Realistically, my choices are just as Dr. Brown outlined: 1) to allow myself to feel vulnerable and thereby gain authenticity and connection with others and thereby preserve my ability to still feel positive states like satisfaction and joy whenever they happen or 2) allow my fear and shame to cut off authentic connection with myself and others thereby causing myself to feel only numbness and the misery of being disconnected.

Once again, as far as I can tell, choice number 3: full healing of my injuries now, and not at some unspecified time in the future, is not on the table.

My understanding of Woman of the World’s definition of “having what it takes” is engaging wholeheartedly with my life as it is and with who and what matters to me most, despite all my personal limitations and shortcomings, despite the ways my life is not how I would prefer it to be.

Yes, there is great freedom in getting to engage with what is, here and now, instead of being shutting down because there is a gap between the reality and my ideals.

However, you may have noticed that it is a recurrent theme for me that I’d like my injuries to already be healed. On this issue I am as bad as the boss who hands out an assignment and wants it done yesterday. If the standards are impossible, completing the task is impossible. If the task is impossible, I have an excellent reason not to put any effort into it. Pretty dumb, huh? The stink of self-sabotage emanates strongly from choice 3, despite my attempts to hide the stench with a veneer of noble and spiritual sounding language.

Obviously, my life is an excellent venue right now for learning how to hold more of a space for myself of tenderness, compassion, and good care. If I desire healing, I need to hold a more wise and consistent healing space for myself, day in, day out, over the long haul. I actually need to show up to the healing, instead of whine about still being hurt.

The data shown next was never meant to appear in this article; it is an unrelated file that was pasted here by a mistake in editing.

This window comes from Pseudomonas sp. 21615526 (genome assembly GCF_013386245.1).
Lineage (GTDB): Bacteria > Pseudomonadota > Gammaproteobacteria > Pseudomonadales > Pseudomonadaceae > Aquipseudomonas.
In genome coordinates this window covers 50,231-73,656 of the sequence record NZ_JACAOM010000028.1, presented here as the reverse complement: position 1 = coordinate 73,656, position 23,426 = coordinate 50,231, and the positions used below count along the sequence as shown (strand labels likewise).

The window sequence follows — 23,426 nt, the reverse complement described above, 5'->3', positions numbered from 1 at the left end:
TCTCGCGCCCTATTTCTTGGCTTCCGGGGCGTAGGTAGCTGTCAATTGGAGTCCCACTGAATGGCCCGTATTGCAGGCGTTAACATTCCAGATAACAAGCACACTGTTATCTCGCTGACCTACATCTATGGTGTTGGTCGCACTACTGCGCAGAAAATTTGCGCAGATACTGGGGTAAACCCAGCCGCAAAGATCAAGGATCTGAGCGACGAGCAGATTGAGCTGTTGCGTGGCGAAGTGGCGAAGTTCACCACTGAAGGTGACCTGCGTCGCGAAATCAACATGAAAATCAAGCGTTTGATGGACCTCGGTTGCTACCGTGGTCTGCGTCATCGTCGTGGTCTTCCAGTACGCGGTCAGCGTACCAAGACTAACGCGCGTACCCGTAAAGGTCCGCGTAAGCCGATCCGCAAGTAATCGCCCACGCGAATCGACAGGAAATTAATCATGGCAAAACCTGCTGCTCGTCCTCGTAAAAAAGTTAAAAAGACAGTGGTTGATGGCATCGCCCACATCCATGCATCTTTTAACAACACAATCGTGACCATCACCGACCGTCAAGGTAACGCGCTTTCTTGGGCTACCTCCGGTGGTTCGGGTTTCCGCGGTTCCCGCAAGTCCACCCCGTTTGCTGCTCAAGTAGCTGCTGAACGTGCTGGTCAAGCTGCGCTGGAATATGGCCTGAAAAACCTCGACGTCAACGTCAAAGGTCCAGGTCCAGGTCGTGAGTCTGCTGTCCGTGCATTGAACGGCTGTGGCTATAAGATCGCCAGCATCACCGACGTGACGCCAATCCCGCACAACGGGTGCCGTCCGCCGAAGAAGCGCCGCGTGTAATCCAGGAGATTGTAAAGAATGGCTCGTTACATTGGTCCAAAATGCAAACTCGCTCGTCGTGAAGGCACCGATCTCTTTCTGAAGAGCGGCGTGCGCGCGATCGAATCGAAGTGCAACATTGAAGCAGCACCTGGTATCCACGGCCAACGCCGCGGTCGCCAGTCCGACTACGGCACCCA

Yes, it sucks to be hurt. But it also sucks even worse to focus my energy on the problem (I want to be already healed, but I’m not) instead of the solution (giving myself the care I need to heal).

I welcome your prayers as I continue the process of growing up and showing up.

Wednesday, August 3, 2011

Necessary Ingredient for Growth: Vulnerability

A friend recently sent me a link to a TED video by Brene Brown, a research prof at the University of Houston in Social Work. It might be called "Deconstructing Vulnerability, Constructing Wholeheartedness."  (It's not, though - just called TEDxHouston Brene Brown.)

But that's all by the by.  Just watch the thing:

She makes a compelling argument for vulnerability, the willingness and ability to be vulnerable, as the basis for growth, creativity, joy, belonging, and love.

In the Sweet Medicine SunDance Path, one of the wheels we study is the Blocks to Maturity.  This wheel includes shame, blame, and fear - three things which effectively block our willingness and ability to be vulnerable.

A few months ago, I wrote about our questioning of ourselves regarding whether we are good enough, whether we have what it takes.  This is another take on how to answer that question, through looking at those emotions/reactions which lead us to feel inadequate.  Brown has written extensively on overcoming shame etc., so we can simply recognize that we ARE enough.

But by this, she does not seem to mean the self-satisfied, kick-back-and-wait-to-be-served enough.  She means instead the "enough" that allows us to engage fully in life rather than holding back because we are afraid someone will actually see us.